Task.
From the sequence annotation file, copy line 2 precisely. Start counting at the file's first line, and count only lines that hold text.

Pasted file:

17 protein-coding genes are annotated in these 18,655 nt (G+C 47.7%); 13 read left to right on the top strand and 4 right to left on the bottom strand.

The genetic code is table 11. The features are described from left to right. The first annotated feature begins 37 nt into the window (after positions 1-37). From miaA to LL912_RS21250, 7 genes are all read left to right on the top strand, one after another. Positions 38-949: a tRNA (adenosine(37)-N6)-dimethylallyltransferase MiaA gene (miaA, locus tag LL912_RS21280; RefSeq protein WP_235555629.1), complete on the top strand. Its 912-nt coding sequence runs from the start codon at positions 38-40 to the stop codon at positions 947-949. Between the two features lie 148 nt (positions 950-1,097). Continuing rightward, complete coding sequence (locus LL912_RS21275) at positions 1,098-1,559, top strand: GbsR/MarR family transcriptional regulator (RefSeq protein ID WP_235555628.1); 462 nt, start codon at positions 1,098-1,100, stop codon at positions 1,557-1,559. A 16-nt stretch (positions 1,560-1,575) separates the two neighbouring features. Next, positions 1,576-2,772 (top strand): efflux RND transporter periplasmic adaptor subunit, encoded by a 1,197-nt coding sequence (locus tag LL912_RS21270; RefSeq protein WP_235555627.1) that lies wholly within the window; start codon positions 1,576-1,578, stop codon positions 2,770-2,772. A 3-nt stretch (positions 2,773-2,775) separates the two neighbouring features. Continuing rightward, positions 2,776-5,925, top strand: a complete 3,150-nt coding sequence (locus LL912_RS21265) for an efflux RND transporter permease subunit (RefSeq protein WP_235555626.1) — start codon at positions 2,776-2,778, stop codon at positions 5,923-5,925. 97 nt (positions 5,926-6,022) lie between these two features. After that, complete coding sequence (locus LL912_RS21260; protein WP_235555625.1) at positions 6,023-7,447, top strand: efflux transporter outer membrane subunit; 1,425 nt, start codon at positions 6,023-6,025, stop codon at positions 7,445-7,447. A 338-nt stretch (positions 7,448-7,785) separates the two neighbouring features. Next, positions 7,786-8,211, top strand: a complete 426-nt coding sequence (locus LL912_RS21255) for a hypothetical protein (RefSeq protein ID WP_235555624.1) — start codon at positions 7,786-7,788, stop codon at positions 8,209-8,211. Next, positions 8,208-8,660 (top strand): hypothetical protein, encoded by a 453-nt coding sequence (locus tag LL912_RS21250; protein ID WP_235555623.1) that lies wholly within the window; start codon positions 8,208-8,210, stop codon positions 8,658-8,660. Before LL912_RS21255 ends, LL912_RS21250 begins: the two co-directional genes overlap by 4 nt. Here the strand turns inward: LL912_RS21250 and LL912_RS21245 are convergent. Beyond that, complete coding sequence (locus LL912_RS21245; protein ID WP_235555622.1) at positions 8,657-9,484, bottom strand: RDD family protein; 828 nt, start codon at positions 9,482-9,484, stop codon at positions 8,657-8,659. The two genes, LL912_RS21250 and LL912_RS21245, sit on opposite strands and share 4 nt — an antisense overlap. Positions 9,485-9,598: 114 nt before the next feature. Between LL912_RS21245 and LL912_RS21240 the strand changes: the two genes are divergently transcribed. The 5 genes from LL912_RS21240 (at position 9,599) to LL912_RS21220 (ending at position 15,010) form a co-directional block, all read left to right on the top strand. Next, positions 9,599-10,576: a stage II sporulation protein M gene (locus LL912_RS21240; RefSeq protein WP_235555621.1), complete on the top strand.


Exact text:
The genetic code is table 11. The features are described from left to right. The first annotated feature begins 37 nt into the window (after positions 1-37). From miaA to LL912_RS21250, 7 genes are all read left to right on the top strand, one after another. Positions 38-949: a tRNA (adenosine(37)-N6)-dimethylallyltransferase MiaA gene (miaA, locus tag LL912_RS21280; RefSeq protein WP_235555629.1), complete on the top strand. Its 912-nt coding sequence runs from the start codon at positions 38-40 to the stop codon at positions 947-949. Between the two features lie 148 nt (positions 950-1,097). Continuing rightward, complete coding sequence (locus LL912_RS21275) at positions 1,098-1,559, top strand: GbsR/MarR family transcriptional regulator (RefSeq protein ID WP_235555628.1); 462 nt, start codon at positions 1,098-1,100, stop codon at positions 1,557-1,559. A 16-nt stretch (positions 1,560-1,575) separates the two neighbouring features. Next, positions 1,576-2,772 (top strand): efflux RND transporter periplasmic adaptor subunit, encoded by a 1,197-nt coding sequence (locus tag LL912_RS21270; RefSeq protein WP_235555627.1) that lies wholly within the window; start codon positions 1,576-1,578, stop codon positions 2,770-2,772. A 3-nt stretch (positions 2,773-2,775) separates the two neighbouring features. Continuing rightward, positions 2,776-5,925, top strand: a complete 3,150-nt coding sequence (locus LL912_RS21265) for an efflux RND transporter permease subunit (RefSeq protein WP_235555626.1) — start codon at positions 2,776-2,778, stop codon at positions 5,923-5,925. 97 nt (positions 5,926-6,022) lie between these two features. After that, complete coding sequence (locus LL912_RS21260; protein WP_235555625.1) at positions 6,023-7,447, top strand: efflux transporter outer membrane subunit; 1,425 nt, start codon at positions 6,023-6,025, stop codon at positions 7,445-7,447. A 338-nt stretch (positions 7,448-7,785) separates the two neighbouring features. Next, positions 7,786-8,211, top strand: a complete 426-nt coding sequence (locus LL912_RS21255) for a hypothetical protein (RefSeq protein ID WP_235555624.1) — start codon at positions 7,786-7,788, stop codon at positions 8,209-8,211. Next, positions 8,208-8,660 (top strand): hypothetical protein, encoded by a 453-nt coding sequence (locus tag LL912_RS21250; protein ID WP_235555623.1) that lies wholly within the window; start codon positions 8,208-8,210, stop codon positions 8,658-8,660. Before LL912_RS21255 ends, LL912_RS21250 begins: the two co-directional genes overlap by 4 nt. Here the strand turns inward: LL912_RS21250 and LL912_RS21245 are convergent. Beyond that, complete coding sequence (locus LL912_RS21245; protein ID WP_235555622.1) at positions 8,657-9,484, bottom strand: RDD family protein; 828 nt, start codon at positions 9,482-9,484, stop codon at positions 8,657-8,659. The two genes, LL912_RS21250 and LL912_RS21245, sit on opposite strands and share 4 nt — an antisense overlap. Positions 9,485-9,598: 114 nt before the next feature. Between LL912_RS21245 and LL912_RS21240 the strand changes: the two genes are divergently transcribed. The 5 genes from LL912_RS21240 (at position 9,599) to LL912_RS21220 (ending at position 15,010) form a co-directional block, all read left to right on the top strand. Next, positions 9,599-10,576: a stage II sporulation protein M gene (locus LL912_RS21240; RefSeq protein WP_235555621.1), complete on the top strand.